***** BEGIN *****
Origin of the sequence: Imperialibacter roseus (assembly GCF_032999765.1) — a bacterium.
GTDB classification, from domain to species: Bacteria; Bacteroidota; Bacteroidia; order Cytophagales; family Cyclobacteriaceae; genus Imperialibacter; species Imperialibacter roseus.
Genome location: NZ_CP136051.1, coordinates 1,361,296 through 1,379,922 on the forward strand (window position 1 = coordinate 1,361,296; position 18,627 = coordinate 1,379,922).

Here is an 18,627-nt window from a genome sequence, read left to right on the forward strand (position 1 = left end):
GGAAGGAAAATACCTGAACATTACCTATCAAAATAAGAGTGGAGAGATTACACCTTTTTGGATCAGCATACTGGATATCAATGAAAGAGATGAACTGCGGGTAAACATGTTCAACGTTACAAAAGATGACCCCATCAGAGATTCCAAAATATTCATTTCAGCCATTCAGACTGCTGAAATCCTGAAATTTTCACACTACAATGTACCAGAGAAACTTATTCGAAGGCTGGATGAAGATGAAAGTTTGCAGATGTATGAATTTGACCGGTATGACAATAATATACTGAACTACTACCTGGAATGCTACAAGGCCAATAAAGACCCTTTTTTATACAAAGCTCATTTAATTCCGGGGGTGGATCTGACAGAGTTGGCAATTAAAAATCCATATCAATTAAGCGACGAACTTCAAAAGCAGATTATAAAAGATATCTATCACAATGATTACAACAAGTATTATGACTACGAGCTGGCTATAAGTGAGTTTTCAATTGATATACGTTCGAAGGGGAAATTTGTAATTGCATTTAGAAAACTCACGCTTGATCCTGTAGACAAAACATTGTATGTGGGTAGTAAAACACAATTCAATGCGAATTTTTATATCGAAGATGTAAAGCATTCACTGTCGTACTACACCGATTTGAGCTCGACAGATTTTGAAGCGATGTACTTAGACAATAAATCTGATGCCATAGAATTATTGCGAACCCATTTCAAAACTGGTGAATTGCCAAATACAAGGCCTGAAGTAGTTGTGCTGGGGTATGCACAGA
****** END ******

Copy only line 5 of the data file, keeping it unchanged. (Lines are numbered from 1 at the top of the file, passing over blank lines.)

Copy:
GGAAGGAAAATACCTGAACATTACCTATCAAAATAAGAGTGGAGAGATTACACCTTTTTGGATCAGCATACTGGATATCAATGAAAGAGATGAACTGCGGGTAAACATGTTCAACGTTACAAAAGATGACCCCATCAGAGATTCCAAAATATTCATTTCAGCCATTCAGACTGCTGAAATCCTGAAATTTTCACACTACAATGTACCAGAGAAACTTATTCGAAGGCTGGATGAAGATGAAAGTTTGCAGATGTATGAATTTGACCGGTATGACAATAATATACTGAACTACTACCTGGAATGCTACAAGGCCAATAAAGACCCTTTTTTATACAAAGCTCATTTAATTCCGGGGGTGGATCTGACAGAGTTGGCAATTAAAAATCCATATCAATTAAGCGACGAACTTCAAAAGCAGATTATAAAAGATATCTATCACAATGATTACAACAAGTATTATGACTACGAGCTGGCTATAAGTGAGTTTTCAATTGATATACGTTCGAAGGGGAAATTTGTAATTGCATTTAGAAAACTCACGCTTGATCCTGTAGACAAAACATTGTATGTGGGTAGTAAAACACAATTCAATGCGAATTTTTATATCGAAGATGTAAAGCATTCACTGTCGTACTACACCGATTTGAGCTCGACAGATTTTGAAGCGATGTACTTAGACAATAAATCTGATGCCATAGAATTATTGCGAACCCATTTCAAAACTGGTGAATTGCCAAATACAAGGCCTGAAGTAGTTGTGCTGGGGTATGCACAGA